1.     Don’t do anything out of anger.  How many of us did or said things when we were mad and had negative results?  This makes perfect sense.

2.     Respect your parents.  Respect is something that is earned.  This means that parents need to put themselves in the position to receive respect by the child.  A parent doesn’t just get respect because he or she is a parent.  This makes perfect sense.

3.     Two men should not have sex with each other.  God created humans in a specific way for a specific purpose:  Life is created naturally by design when a man puts his seed into a woman and fertilizes her egg.  It’s simple and it makes sense.

4.     You reap what you sow.  Whatever you plant you get.  If you plant apple seeds you get an apple tree.  If you say negative things to your child your child will have a negative self-image.  If you acknowledge God He will acknowledge you.  If you are good with a little bit of money you will be good with lots of money.

5.     Your body is a temple where God lives.  Don’t mess up God’s house.  Don’t mess up your body.  It’s God’s house.  You respect everybody else’s house so you should respect God’s house the same way.

Being a part of this Kingdom sounded like a good thing and I was all in…

Follow the real life side of this story from the beginning:
“White, Confused, Black and Christian – the Autobiography of Larry A. Yff” (Explicit or Base Version)
Learn how to rule your world and enjoy life:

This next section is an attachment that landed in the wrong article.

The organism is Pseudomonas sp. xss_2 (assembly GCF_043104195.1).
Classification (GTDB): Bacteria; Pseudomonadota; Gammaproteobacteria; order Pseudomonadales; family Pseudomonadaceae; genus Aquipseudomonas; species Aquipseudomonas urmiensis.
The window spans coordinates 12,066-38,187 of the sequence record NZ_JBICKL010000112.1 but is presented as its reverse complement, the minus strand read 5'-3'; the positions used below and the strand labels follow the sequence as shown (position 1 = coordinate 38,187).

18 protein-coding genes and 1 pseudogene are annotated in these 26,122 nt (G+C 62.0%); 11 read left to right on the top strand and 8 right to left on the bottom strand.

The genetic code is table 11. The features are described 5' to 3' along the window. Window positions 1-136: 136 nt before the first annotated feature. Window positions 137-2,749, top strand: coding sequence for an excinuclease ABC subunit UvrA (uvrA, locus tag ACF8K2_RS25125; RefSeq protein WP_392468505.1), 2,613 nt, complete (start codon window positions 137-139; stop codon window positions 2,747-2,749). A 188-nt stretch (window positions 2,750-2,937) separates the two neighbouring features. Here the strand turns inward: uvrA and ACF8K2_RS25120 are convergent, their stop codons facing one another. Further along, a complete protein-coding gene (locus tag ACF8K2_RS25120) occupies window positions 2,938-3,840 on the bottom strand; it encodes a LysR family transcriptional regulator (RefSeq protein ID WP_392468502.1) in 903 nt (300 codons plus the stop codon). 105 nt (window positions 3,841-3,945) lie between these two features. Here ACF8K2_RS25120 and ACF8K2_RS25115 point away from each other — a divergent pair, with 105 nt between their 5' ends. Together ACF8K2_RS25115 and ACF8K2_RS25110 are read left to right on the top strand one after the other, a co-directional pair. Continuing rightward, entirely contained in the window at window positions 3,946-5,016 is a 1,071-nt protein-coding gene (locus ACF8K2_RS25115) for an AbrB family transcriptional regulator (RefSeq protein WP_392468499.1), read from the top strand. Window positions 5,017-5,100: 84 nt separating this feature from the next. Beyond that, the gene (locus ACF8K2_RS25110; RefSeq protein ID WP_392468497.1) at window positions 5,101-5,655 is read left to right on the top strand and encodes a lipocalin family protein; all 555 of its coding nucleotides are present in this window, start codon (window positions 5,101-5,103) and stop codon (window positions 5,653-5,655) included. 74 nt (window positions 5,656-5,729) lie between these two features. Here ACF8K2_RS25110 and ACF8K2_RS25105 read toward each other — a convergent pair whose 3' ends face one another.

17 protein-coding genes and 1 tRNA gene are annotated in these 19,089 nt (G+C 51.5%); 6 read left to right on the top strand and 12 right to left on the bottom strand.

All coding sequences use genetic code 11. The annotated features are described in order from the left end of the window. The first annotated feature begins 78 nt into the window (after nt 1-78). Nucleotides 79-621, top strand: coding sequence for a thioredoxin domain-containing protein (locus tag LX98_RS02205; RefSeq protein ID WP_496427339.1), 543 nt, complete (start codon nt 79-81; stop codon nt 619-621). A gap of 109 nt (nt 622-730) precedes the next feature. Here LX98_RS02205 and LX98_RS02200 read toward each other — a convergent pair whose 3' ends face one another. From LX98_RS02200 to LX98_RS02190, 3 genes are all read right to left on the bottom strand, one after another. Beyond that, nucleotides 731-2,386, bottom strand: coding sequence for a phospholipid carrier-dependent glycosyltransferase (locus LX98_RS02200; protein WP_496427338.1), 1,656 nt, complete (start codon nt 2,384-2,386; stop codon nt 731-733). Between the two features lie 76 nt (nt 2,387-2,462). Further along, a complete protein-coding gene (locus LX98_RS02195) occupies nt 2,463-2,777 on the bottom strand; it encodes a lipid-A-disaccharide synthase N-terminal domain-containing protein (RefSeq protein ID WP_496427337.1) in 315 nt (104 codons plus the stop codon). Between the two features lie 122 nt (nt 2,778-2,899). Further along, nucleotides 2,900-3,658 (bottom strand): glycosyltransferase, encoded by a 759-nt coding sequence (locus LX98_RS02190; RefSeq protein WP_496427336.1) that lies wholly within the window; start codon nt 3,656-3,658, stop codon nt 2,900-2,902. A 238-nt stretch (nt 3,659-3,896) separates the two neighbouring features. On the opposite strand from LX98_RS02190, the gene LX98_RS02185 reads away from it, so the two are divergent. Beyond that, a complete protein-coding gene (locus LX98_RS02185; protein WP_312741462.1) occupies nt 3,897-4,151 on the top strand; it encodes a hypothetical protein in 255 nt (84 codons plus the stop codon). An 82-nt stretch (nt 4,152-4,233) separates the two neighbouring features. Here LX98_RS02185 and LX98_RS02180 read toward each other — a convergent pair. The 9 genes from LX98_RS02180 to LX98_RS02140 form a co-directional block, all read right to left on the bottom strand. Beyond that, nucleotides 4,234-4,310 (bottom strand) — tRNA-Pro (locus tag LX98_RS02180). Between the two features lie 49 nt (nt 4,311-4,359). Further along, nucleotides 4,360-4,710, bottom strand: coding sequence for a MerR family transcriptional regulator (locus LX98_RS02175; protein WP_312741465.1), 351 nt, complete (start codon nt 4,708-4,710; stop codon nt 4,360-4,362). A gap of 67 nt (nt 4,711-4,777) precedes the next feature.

“Kings, Queens and Killers:  Rules of Engagement”
Understand your purpose in life, gain spiritual wisdom and discover your value:
“Your View Matters:  Personal Development Plan” (Explicit or Base Version)

These books are part of the “Your View Matters” series written by Larry A. Yff and are available on Amazon HERE.

Check out Larry’s Podcast HERE

On World Suicide Prevention Day, a Very Personal Story

As I write this on September 10, 2020, I’m reminded that today is World Suicide Prevention Day. If you count yourself among the lucky few who have never lost a friend or loved one to suicide, I hope you still understand the depths that one has to reach to end their lives and the trauma and damage it does to those left behind.

In the world of addiction and recovery, I don’t think it’s possible to not have been touched by suicide one way or another. Unfortunately for many of us, we also have a story of considering, or attempting. I am no different.

I’d like to share with you an excerpt from my first book, “The Addiction Nobody Will Talk About: How My Pornography Addiction Hurt People and Destroyed Relationships” about the only time in my life when I came close to ending things.